We took refuge from the storm inside a mud-and-thatch shelter while three generations of the same family slept nearby in a hut fashioned out of branches and camel hair, the grandfather watching over the women and children while the men roamed the desert with their camels.
Anyone who thinks that all deserts are the same has never travelled in Sudan. The landscape changed repeatedly, from lunar rock to black volcanic cones to dried-up wadis, to surprising patches of green. Eventually, after two days of driving, we arrived back at the Nile and took the ferry to Karima, at the foot of the sacred mountain of Jebel Barkal.
Here, as we traced the ancient processional route from the riverside to the temple of Amun, with its imperious granite rams, it was impossible not to feel slightly smug. Likewise, when we reached the Temple of Mut - a homage to nativity, where pharaoh's wives were thought to have given birth - I allowed myself a self-satisfied smile.
No sightseers posing in front of the pinnacle of phallic rock; and no hawkers selling plastic imitations of the two hieroglyphic-inscribed columns devoted to the goddess of motherhood. These were remarkable sights by anyone's standards - and we had them all to ourselves.
Just outside Karima, at the necropolis of El-Kurru, the tombs of the black Abyssinian kings are tunnelled deep into the rock. These were the pharaohs of the 25th dynasty, who ruled Egypt from their Nubian stronghold. The burial chamber of Tanwetamani, the last of the dynasty, contains vivid frescoes of baboons ferrying his boat, while that of his mother, Kalata, features the queen in the shape of a lion, lying languorously on a rope bed. The ceiling depicts the night sky, its bright yellow stars still shining some 3,000 years after it was painted.
Our two nights in Karima were spent at the extraordinary Nubian Rest House, beneath Jebel Barkal, built in the style of a Nubian village house, with baked-earth walls and conical mud-brick roofs set around a grassy courtyard. The manager greeted us with chilled kakadeh (hibiscus juice) and bouye (the fruit of the baobab tree). The rooms were decorated with ebony furniture, Sudanese water-pots and African prints. I stepped into the shower through a brick archway that looked more like the mihrab (niche) inside a mosque than a bathroom door, but instead of being adorned with Arabic inscriptions it was covered in gaily painted floral designs by students from the local art school.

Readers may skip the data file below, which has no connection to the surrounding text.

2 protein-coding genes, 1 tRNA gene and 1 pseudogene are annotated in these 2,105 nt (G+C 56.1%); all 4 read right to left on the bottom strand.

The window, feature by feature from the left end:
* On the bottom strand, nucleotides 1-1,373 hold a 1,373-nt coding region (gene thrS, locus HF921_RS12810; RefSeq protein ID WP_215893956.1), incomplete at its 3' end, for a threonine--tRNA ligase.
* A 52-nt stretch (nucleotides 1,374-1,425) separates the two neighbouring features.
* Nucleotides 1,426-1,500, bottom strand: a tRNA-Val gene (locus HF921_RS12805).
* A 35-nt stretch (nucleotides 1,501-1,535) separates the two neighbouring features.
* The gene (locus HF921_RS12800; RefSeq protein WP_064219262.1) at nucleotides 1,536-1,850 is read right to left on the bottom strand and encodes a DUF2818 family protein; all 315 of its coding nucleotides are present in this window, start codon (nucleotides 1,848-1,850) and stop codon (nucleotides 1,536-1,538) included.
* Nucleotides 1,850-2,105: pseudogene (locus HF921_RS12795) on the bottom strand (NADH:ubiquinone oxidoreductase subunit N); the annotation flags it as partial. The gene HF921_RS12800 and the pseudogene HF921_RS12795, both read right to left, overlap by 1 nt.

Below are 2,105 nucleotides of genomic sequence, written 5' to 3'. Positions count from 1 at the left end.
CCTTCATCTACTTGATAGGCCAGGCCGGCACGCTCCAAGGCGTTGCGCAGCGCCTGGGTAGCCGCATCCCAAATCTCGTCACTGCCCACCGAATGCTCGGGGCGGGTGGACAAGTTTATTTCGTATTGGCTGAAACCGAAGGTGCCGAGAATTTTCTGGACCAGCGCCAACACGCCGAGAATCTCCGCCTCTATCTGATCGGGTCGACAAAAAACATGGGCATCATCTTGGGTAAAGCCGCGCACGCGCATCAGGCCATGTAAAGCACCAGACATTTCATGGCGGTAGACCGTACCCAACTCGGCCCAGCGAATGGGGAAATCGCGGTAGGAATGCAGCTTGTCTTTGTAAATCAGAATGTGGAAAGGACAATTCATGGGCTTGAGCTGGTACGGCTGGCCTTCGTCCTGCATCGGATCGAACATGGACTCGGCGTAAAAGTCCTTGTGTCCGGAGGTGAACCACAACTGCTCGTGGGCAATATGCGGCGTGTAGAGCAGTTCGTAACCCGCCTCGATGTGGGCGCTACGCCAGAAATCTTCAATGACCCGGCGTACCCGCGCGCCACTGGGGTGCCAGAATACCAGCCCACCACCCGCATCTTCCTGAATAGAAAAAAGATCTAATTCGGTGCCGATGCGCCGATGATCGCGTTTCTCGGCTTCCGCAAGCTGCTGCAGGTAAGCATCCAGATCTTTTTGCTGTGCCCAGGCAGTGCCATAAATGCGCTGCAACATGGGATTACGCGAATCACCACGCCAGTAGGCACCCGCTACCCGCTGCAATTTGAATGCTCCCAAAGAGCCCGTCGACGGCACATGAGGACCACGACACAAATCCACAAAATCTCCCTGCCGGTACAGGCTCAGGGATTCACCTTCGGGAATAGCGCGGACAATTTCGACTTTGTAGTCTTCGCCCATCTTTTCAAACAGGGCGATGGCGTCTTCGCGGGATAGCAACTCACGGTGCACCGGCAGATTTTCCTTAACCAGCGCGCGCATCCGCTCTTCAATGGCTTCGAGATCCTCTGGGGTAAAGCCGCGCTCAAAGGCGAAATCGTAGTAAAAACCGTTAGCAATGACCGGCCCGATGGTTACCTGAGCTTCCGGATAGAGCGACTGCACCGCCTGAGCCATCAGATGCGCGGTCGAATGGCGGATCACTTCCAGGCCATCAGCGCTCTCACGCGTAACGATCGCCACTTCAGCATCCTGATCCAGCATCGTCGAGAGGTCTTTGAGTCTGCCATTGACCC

Climbing Jebel Barkal at dusk to watch the sun set over the pyramids, we met some teenage girls, laughing and flirting in their Friday-best dresses, struggling up the mountainside in high heels before running barefoot down its dune-like sandy slope with their tobes - the all-enveloping lengths of cloth which Sudanese women wear to cover their heads and bodies - slipping off their shoulders.
Back in the hotel, there was a performance of Nubian folk music, with male dancers in jellabiyas and prayer caps clapping their hands and leaping high into the air while the waitresses danced sensuously and let out loud ululations, those high-pitched shrills that are usually reserved for weddings. This was a different, relaxed Sudan - one that I remembered, and a far cry from the images of Islamic fundamentalism which still dominate reports from the country.
After two days of hot showers and Western comforts, it was time to return to the desert. We set up camp at Old Dongola and wandered around Nubian villages on the banks of the Nile - small oases of green with date palms, rice paddies, irrigation ditches and bullock carts in the fields. We got stuck in sand dunes and had to dig the vehicles out before crossing the Nile one last time to reach the Western Desert.
Now there were no more oases, no more features in the landscape - just an endless expanse of shimmering sand. But it was here in this desert, with its silence and harsh beauty, its wide sunsets and clear night skies, its piles of camel bones and nomads lighting fires, that I found the Sudan to which I had been longing to return.